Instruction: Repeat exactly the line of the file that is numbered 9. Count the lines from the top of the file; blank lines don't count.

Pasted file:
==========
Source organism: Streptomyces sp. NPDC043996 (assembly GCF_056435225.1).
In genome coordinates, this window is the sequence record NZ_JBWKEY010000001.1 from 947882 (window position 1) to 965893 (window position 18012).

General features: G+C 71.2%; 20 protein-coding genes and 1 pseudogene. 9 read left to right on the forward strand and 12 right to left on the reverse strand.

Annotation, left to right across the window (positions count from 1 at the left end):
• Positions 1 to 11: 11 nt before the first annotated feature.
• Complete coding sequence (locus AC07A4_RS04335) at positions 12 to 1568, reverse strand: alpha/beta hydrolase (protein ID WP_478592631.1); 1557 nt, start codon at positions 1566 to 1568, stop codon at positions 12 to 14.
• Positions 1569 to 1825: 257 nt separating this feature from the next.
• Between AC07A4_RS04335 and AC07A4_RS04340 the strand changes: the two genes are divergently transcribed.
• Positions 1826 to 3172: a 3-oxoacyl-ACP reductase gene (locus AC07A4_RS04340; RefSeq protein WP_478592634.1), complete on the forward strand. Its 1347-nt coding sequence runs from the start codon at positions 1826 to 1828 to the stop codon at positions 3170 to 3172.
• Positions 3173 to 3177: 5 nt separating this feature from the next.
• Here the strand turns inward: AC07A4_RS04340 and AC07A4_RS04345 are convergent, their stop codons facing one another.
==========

• Positions 1826 to 3172: a 3-oxoacyl-ACP reductase gene (locus AC07A4_RS04340; RefSeq protein WP_478592634.1), complete on the forward strand. Its 1347-nt coding sequence runs from the start codon at positions 1826 to 1828 to the stop codon at positions 3170 to 3172.